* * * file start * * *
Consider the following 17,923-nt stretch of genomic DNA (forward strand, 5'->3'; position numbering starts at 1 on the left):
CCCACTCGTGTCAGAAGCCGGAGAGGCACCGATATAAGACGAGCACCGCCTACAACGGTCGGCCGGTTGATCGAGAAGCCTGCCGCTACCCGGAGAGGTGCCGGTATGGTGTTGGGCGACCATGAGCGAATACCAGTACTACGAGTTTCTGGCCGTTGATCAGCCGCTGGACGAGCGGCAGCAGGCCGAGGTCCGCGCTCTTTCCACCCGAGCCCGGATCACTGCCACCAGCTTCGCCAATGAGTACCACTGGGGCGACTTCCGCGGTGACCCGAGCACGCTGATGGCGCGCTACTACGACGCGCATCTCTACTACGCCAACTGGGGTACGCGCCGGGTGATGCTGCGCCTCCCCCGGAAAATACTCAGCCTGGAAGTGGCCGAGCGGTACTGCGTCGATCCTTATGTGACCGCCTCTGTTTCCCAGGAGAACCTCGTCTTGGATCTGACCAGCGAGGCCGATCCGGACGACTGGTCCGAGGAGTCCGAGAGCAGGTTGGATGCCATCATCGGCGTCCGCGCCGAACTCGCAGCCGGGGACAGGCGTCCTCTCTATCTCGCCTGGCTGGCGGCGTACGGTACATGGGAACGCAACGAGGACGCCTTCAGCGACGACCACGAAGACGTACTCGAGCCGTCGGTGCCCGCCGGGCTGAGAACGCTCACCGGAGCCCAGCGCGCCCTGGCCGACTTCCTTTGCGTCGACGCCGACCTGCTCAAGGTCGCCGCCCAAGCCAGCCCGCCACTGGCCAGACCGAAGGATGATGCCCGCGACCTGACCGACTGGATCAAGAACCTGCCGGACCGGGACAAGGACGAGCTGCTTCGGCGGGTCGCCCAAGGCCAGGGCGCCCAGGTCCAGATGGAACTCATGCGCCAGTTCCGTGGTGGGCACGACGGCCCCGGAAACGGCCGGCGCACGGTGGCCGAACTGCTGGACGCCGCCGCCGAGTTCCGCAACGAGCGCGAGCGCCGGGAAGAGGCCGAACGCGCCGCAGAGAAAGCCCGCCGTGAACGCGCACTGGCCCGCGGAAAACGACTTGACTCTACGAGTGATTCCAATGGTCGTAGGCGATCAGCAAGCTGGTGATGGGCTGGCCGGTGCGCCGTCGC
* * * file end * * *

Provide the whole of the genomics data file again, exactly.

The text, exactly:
Consider the following 17,923-nt stretch of genomic DNA (forward strand, 5'->3'; position numbering starts at 1 on the left):
CCCACTCGTGTCAGAAGCCGGAGAGGCACCGATATAAGACGAGCACCGCCTACAACGGTCGGCCGGTTGATCGAGAAGCCTGCCGCTACCCGGAGAGGTGCCGGTATGGTGTTGGGCGACCATGAGCGAATACCAGTACTACGAGTTTCTGGCCGTTGATCAGCCGCTGGACGAGCGGCAGCAGGCCGAGGTCCGCGCTCTTTCCACCCGAGCCCGGATCACTGCCACCAGCTTCGCCAATGAGTACCACTGGGGCGACTTCCGCGGTGACCCGAGCACGCTGATGGCGCGCTACTACGACGCGCATCTCTACTACGCCAACTGGGGTACGCGCCGGGTGATGCTGCGCCTCCCCCGGAAAATACTCAGCCTGGAAGTGGCCGAGCGGTACTGCGTCGATCCTTATGTGACCGCCTCTGTTTCCCAGGAGAACCTCGTCTTGGATCTGACCAGCGAGGCCGATCCGGACGACTGGTCCGAGGAGTCCGAGAGCAGGTTGGATGCCATCATCGGCGTCCGCGCCGAACTCGCAGCCGGGGACAGGCGTCCTCTCTATCTCGCCTGGCTGGCGGCGTACGGTACATGGGAACGCAACGAGGACGCCTTCAGCGACGACCACGAAGACGTACTCGAGCCGTCGGTGCCCGCCGGGCTGAGAACGCTCACCGGAGCCCAGCGCGCCCTGGCCGACTTCCTTTGCGTCGACGCCGACCTGCTCAAGGTCGCCGCCCAAGCCAGCCCGCCACTGGCCAGACCGAAGGATGATGCCCGCGACCTGACCGACTGGATCAAGAACCTGCCGGACCGGGACAAGGACGAGCTGCTTCGGCGGGTCGCCCAAGGCCAGGGCGCCCAGGTCCAGATGGAACTCATGCGCCAGTTCCGTGGTGGGCACGACGGCCCCGGAAACGGCCGGCGCACGGTGGCCGAACTGCTGGACGCCGCCGCCGAGTTCCGCAACGAGCGCGAGCGCCGGGAAGAGGCCGAACGCGCCGCAGAGAAAGCCCGCCGTGAACGCGCACTGGCCCGCGGAAAACGACTTGACTCTACGAGTGATTCCAATGGTCGTAGGCGATCAGCAAGCTGGTGATGGGCTGGCCGGTGCGCCGTCGC